The digital imaging market spaces are mostly serviced by charge-coupled device (CCD), complementary metal-oxide semiconductor (CMOS), and amorphous silicon (a-Si) flat panel image sensor technologies. Each technology serves specific markets with certain advantages. CCD technology, despite being expensive, dominated the visible imaging markets for two decades because of its high-quality, low-noise imaging performance. Large panel digital radiography markets have been well served by a-Si thin film transistor (TFT) technologies due to the manufacturability of large arrays of the relatively simple single transistor passive pixel circuits. CMOS Active Pixel Sensor (APS) technology has emerged recently to offer a cost and performance advantage over both CCD and TFT technologies in many radiography applications.
The uniqueness of X-ray imaging systems for nondestructive testing (NDT), medical, dental and other applications is due to the penetrating radiation that forms “shadow” images, with signal levels proportional to the density of material being penetrated. Penetrating radiation systems generally do not use focusing optics. Thus, the detection focal plane must be as large as the object under study. Clearly, coverage of large area objects such as the human chest or large circuit boards require large area detectors, which has been a challenge for CMOS and CCD technologies.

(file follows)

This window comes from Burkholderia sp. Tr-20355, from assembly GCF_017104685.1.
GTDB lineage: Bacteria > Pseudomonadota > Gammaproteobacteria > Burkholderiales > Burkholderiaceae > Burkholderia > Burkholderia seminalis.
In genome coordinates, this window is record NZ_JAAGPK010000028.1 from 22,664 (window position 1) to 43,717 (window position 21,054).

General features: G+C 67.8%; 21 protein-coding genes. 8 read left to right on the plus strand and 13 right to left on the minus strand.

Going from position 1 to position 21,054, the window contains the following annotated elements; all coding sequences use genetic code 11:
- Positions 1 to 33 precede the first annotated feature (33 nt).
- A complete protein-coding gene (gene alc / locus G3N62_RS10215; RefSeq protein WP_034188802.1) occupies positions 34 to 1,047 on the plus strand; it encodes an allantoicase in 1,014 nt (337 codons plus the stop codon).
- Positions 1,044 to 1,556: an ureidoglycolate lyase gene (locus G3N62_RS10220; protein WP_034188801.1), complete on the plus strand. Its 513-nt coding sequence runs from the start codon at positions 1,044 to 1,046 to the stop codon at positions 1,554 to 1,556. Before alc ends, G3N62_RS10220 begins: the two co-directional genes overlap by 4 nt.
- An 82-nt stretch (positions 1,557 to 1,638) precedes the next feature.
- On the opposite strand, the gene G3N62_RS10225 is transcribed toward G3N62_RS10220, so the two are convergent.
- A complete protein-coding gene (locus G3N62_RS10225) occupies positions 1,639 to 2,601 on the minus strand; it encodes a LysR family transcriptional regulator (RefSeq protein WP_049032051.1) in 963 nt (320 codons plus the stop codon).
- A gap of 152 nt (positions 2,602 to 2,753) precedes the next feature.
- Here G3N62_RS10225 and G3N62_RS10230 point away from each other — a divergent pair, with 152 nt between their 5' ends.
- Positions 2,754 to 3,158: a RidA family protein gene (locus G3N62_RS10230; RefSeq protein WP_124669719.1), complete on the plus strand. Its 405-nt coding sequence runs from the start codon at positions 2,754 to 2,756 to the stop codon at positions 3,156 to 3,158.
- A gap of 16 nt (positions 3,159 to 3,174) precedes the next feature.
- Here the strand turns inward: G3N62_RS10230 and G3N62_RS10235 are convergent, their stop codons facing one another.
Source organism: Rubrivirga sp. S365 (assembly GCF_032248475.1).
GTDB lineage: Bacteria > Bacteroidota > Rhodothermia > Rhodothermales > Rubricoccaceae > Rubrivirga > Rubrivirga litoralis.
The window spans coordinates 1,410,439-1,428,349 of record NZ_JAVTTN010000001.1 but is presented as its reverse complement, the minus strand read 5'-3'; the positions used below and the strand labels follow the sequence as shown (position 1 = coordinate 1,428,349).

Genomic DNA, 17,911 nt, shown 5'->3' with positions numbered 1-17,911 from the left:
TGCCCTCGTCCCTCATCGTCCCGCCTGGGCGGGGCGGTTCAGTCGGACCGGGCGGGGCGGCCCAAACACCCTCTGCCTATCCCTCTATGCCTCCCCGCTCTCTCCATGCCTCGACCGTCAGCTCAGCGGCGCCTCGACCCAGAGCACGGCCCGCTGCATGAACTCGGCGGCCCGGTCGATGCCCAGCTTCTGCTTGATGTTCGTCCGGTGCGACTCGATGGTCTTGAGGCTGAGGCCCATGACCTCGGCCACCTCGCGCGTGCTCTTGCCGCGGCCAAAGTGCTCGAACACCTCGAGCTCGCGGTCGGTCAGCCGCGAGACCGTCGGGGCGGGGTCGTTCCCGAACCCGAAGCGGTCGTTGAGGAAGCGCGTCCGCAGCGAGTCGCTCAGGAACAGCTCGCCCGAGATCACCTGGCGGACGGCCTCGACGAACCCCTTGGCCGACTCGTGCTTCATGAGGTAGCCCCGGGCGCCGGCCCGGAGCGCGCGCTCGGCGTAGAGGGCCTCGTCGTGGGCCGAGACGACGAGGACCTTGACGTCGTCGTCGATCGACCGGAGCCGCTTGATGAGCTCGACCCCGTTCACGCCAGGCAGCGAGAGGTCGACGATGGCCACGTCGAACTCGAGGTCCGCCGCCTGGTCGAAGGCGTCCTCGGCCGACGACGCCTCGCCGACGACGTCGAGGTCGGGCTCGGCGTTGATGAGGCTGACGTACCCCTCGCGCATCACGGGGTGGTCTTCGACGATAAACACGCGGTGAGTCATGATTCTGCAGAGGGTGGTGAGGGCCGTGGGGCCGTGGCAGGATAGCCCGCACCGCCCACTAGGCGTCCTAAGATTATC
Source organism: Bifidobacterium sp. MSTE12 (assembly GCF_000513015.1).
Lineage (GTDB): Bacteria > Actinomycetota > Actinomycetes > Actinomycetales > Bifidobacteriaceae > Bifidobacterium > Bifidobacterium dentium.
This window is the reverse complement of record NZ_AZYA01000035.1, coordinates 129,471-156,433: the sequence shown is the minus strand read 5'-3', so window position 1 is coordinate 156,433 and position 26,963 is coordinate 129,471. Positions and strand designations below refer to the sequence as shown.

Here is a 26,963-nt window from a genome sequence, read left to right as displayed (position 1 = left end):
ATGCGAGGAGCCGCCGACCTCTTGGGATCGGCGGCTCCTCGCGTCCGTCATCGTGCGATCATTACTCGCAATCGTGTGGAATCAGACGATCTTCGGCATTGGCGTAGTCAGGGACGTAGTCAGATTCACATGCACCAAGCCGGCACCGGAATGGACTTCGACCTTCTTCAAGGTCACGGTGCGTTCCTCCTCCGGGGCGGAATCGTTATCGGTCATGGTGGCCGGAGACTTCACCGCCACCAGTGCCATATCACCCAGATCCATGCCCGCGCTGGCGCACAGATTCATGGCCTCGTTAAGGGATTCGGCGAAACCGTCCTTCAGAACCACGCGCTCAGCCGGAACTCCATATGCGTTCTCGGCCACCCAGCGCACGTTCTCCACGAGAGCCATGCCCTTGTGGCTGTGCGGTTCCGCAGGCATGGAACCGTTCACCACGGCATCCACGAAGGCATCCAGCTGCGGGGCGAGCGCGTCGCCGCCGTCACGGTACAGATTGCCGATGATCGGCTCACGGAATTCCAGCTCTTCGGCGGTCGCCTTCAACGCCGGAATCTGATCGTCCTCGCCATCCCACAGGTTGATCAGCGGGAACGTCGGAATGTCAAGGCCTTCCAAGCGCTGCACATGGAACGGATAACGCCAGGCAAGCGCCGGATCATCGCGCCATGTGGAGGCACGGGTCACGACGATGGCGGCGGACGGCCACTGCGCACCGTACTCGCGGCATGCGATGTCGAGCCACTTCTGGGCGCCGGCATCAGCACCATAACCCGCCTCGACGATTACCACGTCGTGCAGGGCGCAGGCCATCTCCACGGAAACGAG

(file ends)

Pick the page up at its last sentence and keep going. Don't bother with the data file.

Standard foundry CMOS integrated circuit technology has been optimized for manufacture of hundreds of small devices on a round wafer, with reasonable tolerance for a few defective die. Filling a single wafer with one or two very large CMOS die can present significant challenges and special design features are required to minimize the effects of defects on the sensor circuits. Fortunately, strategies such as device tiling enable large focal planes to be constructed from smaller-format image sensors. Fundamental design considerations for CMOS x-ray image sensor technologies include the concept that image resolution is not a direct function of the pixel size. Furthermore, the signal value of each CMOS pixel is mostly independent of the pixel aperture. X-ray sensors require conversion of x-ray energy into visible light using an x-ray scintillator material such as gadolinium oxysulfide (GadOx), cesium iodide or other compounds.
The visible light output is proportional to the intensity of the X-ray beam that penetrates the object of interest and the CMOS detector converts the signal electrons generated in a silicon photodiode into a voltage using a voltage conversion amplifier called a source-follower. A CMOS pixel, consisting of three or more transistors that perform a voltage conversion proportional to the photogenerated signal, is known as an Active Pixel Sensor (APS).
For more information, please see our article, Digital Radiography Revealed by Michael G. Farrier, Gene P. Weckler, and Thorsten Achterkirchen (June 2008).